Brands and companies that have halted their email campaigns should be mindful of their IP reputation. There isn’t a hard-and-fast ruleset, but programs resuming after inactivity lasting more than 2 to 3 weeks (~30 days) should follow IP warming best practices.

Expert guidance warns against halting campaigns, if possible. Brands should aim to find ways to continue sending, even with slower cadence or lower send volume.

 

70%+ of us are canceling existing campaigns

Last week, we gathered input from 145 B2C and B2B email marketers. The results revealed that more than 70% are canceling campaigns due to the coronavirus crisis.

Poll question 3 300x126

 

These results are expected. We’d even argue it’s the right thing to do.

For example, one of our first actions here at MailCharts was to unschedule our upcoming newsletter campaigns—we didn’t want to be sending out fun, irreverent email ideas when the world is simply in no mood to laugh.

 

Expert opinion: Do we need to worry about IP reputation?

When considering all the campaigns paused, one of our webinar attendees asked an important question “Do we need to worry about deliverability when we ‘unpause’ our email campaigns and begin sending again?”

The short answer is yes. But we’ve reached out to some experts in the deliverability space for concrete guidance. Here’s what they have to say:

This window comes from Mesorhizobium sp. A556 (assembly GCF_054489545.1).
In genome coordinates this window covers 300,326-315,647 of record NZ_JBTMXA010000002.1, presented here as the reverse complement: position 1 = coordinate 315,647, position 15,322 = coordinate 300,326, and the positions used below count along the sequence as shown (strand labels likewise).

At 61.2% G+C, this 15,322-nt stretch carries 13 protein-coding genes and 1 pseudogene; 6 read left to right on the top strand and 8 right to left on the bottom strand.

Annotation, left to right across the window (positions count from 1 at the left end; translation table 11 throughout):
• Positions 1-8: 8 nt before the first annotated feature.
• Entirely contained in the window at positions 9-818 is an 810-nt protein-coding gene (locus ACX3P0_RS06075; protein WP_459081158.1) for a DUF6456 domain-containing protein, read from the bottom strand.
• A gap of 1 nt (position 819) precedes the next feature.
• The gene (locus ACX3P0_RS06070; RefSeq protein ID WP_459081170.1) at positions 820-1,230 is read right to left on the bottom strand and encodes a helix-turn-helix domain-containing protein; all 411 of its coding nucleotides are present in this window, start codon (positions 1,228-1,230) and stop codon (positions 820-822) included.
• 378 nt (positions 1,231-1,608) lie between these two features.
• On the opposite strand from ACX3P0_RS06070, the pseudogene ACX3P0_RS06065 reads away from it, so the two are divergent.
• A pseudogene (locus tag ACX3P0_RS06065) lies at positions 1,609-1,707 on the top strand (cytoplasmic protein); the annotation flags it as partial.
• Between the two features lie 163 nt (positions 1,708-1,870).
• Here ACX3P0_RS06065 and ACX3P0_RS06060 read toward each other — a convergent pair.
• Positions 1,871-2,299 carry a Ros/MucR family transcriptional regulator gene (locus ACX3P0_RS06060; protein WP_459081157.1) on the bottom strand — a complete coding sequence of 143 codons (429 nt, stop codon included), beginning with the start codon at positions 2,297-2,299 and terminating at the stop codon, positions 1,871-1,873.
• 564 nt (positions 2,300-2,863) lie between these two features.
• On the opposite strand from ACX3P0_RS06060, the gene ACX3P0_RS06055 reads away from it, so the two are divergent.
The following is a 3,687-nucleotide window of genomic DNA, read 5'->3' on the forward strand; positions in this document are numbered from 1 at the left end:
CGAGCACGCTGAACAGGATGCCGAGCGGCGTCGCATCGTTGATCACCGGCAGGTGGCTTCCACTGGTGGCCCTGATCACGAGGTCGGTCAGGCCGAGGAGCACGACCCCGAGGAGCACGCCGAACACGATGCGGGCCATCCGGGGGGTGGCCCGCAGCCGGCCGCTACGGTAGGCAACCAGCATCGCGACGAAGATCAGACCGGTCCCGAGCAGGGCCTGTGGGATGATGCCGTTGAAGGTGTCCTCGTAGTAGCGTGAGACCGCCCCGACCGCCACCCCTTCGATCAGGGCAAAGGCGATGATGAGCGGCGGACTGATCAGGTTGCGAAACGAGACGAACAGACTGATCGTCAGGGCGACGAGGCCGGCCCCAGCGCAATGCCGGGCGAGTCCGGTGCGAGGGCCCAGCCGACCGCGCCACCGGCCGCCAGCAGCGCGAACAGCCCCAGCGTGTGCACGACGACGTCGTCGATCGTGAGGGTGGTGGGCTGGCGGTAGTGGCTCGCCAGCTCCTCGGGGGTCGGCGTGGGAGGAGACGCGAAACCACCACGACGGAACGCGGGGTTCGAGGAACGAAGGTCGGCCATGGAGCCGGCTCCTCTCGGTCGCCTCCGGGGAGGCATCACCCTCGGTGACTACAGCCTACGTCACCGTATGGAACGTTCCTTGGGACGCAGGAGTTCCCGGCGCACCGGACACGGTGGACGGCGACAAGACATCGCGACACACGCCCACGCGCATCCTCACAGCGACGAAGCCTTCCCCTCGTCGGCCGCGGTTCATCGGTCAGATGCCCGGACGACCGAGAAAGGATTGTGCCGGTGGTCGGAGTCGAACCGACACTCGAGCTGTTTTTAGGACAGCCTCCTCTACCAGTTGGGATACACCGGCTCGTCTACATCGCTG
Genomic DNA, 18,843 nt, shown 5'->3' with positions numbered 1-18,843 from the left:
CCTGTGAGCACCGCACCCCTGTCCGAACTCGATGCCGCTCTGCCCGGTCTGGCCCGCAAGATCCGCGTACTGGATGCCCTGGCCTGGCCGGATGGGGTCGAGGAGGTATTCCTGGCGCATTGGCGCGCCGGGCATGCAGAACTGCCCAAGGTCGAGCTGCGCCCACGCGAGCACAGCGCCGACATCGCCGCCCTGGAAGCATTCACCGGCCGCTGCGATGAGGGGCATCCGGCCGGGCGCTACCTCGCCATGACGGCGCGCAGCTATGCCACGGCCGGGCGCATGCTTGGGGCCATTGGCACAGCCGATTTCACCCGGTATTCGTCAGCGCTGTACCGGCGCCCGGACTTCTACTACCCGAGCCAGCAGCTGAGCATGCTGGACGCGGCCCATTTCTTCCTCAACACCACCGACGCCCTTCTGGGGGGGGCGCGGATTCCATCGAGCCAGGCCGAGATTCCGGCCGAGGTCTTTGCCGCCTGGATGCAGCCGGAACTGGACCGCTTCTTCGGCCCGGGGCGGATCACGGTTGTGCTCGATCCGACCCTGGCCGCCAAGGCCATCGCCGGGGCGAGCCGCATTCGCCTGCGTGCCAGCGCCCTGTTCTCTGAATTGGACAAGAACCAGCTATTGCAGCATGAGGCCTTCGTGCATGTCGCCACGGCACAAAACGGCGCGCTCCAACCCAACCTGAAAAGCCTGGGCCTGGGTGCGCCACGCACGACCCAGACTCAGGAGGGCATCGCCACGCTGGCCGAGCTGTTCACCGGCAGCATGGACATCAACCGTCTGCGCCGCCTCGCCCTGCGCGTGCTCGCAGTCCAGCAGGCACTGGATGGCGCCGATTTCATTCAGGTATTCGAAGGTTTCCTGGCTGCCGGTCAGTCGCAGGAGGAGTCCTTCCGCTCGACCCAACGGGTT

“If a sender does find themselves in a situation where they haven’t sent email for a few months, they should gradually ease back into sending more email … [we recommend following standard warming best-practices] whenever email sending is resumed after a period of inactivity greater than 30 days.”

— Mike Auldredge, Email Delivery Specialist, Customer.io

“When brands resume activity they are going to need to treat it like a brand new start, and deploy a warm-up plan. We’re [recommending to keep some] activity ticking over, even if it’s non-promotional.”

Guy Hanson, Vice President of Customer Engagement, Validity

“You don’t need to keep up your normal mailing schedule to keep your list fresh. Mailing every couple weeks is more than enough—[keep in mind that] stopping all email is going to cause lists to degrade. Use this time to connect your brand in some meaningful way with your recipients. This pandemic is scary and things are in flux—slow down your cadence, create meaningful content and don’t forget to wash your hands.”

— Laura Atkins, Founding Partner, Word to the Wise

“When pausing mail for any period of time, a warm-up schedule should be followed. Additionally, it’s advisable to send less frequently during this time period, rather than completely stopping. Maintaining even a reduced schedule and volume of mail will allow for your reputation to be maintained, and make growth back to normal volumes easier when the time feels right.”

— Matthew Vernhout, Director of Privacy and Industry Relations, Validity

 

Examples of campaigns to send

Okay … so if all of us are canceling campaigns, yet the experts suggest we continue sending—what should we do?